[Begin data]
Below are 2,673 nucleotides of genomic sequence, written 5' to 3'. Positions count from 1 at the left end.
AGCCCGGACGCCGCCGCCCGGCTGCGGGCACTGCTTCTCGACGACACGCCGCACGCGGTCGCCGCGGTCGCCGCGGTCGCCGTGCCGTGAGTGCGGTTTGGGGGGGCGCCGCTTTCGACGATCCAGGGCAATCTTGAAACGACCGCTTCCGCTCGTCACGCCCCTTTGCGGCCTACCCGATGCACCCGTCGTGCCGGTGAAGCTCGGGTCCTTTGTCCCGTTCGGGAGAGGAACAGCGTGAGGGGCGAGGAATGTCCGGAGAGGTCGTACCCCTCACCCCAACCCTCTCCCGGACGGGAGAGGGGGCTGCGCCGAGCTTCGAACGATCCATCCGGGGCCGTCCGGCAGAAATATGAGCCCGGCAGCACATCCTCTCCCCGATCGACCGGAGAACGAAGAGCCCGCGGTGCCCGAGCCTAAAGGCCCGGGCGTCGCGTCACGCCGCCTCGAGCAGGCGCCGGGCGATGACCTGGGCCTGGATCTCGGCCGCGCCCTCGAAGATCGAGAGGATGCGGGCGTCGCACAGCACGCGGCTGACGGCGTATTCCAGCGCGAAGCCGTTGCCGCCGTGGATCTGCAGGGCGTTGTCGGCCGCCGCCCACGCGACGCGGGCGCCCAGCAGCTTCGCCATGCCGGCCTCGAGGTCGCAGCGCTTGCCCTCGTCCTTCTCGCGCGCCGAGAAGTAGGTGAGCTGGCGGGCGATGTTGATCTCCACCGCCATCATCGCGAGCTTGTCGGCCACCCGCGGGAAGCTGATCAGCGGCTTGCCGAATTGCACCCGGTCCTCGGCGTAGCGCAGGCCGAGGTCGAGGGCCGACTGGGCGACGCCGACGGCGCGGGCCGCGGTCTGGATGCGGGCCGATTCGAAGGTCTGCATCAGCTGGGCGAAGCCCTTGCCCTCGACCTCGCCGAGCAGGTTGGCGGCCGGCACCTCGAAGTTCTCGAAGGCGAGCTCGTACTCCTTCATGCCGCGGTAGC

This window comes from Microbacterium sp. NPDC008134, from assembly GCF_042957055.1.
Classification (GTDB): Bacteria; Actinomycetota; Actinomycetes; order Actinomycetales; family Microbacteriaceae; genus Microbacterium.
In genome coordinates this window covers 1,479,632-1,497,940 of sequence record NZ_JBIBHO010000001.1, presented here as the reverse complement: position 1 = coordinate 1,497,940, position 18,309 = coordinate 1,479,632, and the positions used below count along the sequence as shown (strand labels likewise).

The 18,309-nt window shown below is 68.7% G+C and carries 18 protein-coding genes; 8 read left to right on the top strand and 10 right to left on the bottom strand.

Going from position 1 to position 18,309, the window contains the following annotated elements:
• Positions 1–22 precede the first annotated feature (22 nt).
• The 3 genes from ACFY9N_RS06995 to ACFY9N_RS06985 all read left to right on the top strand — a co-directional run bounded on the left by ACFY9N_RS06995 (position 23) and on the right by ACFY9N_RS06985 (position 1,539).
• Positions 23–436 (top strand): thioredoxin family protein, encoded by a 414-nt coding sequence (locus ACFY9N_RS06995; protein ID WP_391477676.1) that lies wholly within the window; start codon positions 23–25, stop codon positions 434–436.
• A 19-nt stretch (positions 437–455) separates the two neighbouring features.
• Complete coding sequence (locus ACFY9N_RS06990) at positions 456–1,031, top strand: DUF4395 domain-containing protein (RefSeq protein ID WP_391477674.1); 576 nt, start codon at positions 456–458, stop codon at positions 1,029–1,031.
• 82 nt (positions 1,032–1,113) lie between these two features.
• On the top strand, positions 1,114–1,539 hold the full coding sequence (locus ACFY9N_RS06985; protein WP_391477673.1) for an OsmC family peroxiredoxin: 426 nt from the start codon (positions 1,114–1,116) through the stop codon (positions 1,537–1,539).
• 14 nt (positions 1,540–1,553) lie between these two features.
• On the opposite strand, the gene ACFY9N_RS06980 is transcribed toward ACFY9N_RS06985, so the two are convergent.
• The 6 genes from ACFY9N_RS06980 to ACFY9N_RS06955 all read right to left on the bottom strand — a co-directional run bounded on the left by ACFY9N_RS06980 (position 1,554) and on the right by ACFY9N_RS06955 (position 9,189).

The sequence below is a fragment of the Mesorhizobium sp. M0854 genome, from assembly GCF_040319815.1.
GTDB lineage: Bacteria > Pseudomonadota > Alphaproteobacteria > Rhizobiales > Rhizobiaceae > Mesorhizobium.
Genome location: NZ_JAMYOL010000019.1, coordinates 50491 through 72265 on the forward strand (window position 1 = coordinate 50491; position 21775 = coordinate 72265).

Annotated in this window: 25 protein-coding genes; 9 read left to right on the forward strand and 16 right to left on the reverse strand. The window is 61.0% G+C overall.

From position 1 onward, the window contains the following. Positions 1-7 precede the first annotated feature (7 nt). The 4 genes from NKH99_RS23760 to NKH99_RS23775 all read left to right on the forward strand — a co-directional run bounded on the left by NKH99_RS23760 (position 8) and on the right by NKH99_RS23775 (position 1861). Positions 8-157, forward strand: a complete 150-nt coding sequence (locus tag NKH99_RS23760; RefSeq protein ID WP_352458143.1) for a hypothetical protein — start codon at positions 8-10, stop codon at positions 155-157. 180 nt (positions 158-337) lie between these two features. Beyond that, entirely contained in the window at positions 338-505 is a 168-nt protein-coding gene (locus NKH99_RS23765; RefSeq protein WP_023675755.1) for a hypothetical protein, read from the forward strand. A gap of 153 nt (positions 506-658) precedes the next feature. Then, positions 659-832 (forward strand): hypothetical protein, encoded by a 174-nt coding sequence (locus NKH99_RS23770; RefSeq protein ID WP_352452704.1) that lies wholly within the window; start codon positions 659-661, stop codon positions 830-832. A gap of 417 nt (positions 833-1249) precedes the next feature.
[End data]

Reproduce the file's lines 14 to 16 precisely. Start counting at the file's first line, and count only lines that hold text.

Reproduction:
• On the top strand, positions 1,114–1,539 hold the full coding sequence (locus ACFY9N_RS06985; protein WP_391477673.1) for an OsmC family peroxiredoxin: 426 nt from the start codon (positions 1,114–1,116) through the stop codon (positions 1,537–1,539).
• 14 nt (positions 1,540–1,553) lie between these two features.
• On the opposite strand, the gene ACFY9N_RS06980 is transcribed toward ACFY9N_RS06985, so the two are convergent.